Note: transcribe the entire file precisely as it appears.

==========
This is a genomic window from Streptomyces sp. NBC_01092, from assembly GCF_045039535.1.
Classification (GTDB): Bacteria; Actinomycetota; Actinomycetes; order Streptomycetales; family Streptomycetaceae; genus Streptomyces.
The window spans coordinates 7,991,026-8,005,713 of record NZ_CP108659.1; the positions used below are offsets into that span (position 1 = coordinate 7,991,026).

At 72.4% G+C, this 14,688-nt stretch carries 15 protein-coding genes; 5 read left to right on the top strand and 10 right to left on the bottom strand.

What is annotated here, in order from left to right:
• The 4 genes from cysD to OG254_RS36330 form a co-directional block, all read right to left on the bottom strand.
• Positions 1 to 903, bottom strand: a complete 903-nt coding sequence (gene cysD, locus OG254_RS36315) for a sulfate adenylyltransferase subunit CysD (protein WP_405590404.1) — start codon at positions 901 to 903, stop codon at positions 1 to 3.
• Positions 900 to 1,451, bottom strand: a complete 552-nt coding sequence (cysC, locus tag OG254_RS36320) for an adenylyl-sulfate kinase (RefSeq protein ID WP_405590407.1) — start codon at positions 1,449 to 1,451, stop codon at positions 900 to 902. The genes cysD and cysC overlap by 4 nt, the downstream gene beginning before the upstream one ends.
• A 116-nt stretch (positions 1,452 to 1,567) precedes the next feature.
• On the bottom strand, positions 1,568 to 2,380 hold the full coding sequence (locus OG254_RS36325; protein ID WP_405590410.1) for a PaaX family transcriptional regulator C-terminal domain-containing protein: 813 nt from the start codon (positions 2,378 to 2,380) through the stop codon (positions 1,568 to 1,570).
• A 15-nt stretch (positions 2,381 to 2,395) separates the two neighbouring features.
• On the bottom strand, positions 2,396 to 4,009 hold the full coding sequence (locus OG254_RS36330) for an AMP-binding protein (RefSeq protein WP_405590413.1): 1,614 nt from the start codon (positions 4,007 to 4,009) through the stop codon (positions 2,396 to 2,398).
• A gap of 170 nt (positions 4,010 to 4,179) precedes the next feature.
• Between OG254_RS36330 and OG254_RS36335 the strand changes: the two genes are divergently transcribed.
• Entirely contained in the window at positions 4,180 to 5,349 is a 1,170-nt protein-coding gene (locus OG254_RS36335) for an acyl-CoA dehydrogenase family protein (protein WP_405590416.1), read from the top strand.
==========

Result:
This is a genomic window from Streptomyces sp. NBC_01092, from assembly GCF_045039535.1.
Classification (GTDB): Bacteria; Actinomycetota; Actinomycetes; order Streptomycetales; family Streptomycetaceae; genus Streptomyces.
The window spans coordinates 7,991,026-8,005,713 of record NZ_CP108659.1; the positions used below are offsets into that span (position 1 = coordinate 7,991,026).

At 72.4% G+C, this 14,688-nt stretch carries 15 protein-coding genes; 5 read left to right on the top strand and 10 right to left on the bottom strand.

What is annotated here, in order from left to right:
• The 4 genes from cysD to OG254_RS36330 form a co-directional block, all read right to left on the bottom strand.
• Positions 1 to 903, bottom strand: a complete 903-nt coding sequence (gene cysD, locus OG254_RS36315) for a sulfate adenylyltransferase subunit CysD (protein WP_405590404.1) — start codon at positions 901 to 903, stop codon at positions 1 to 3.
• Positions 900 to 1,451, bottom strand: a complete 552-nt coding sequence (cysC, locus tag OG254_RS36320) for an adenylyl-sulfate kinase (RefSeq protein ID WP_405590407.1) — start codon at positions 1,449 to 1,451, stop codon at positions 900 to 902. The genes cysD and cysC overlap by 4 nt, the downstream gene beginning before the upstream one ends.
• A 116-nt stretch (positions 1,452 to 1,567) precedes the next feature.
• On the bottom strand, positions 1,568 to 2,380 hold the full coding sequence (locus OG254_RS36325; protein ID WP_405590410.1) for a PaaX family transcriptional regulator C-terminal domain-containing protein: 813 nt from the start codon (positions 2,378 to 2,380) through the stop codon (positions 1,568 to 1,570).
• A 15-nt stretch (positions 2,381 to 2,395) separates the two neighbouring features.
• On the bottom strand, positions 2,396 to 4,009 hold the full coding sequence (locus OG254_RS36330) for an AMP-binding protein (RefSeq protein WP_405590413.1): 1,614 nt from the start codon (positions 4,007 to 4,009) through the stop codon (positions 2,396 to 2,398).
• A gap of 170 nt (positions 4,010 to 4,179) precedes the next feature.
• Between OG254_RS36330 and OG254_RS36335 the strand changes: the two genes are divergently transcribed.
• Entirely contained in the window at positions 4,180 to 5,349 is a 1,170-nt protein-coding gene (locus OG254_RS36335) for an acyl-CoA dehydrogenase family protein (protein WP_405590416.1), read from the top strand.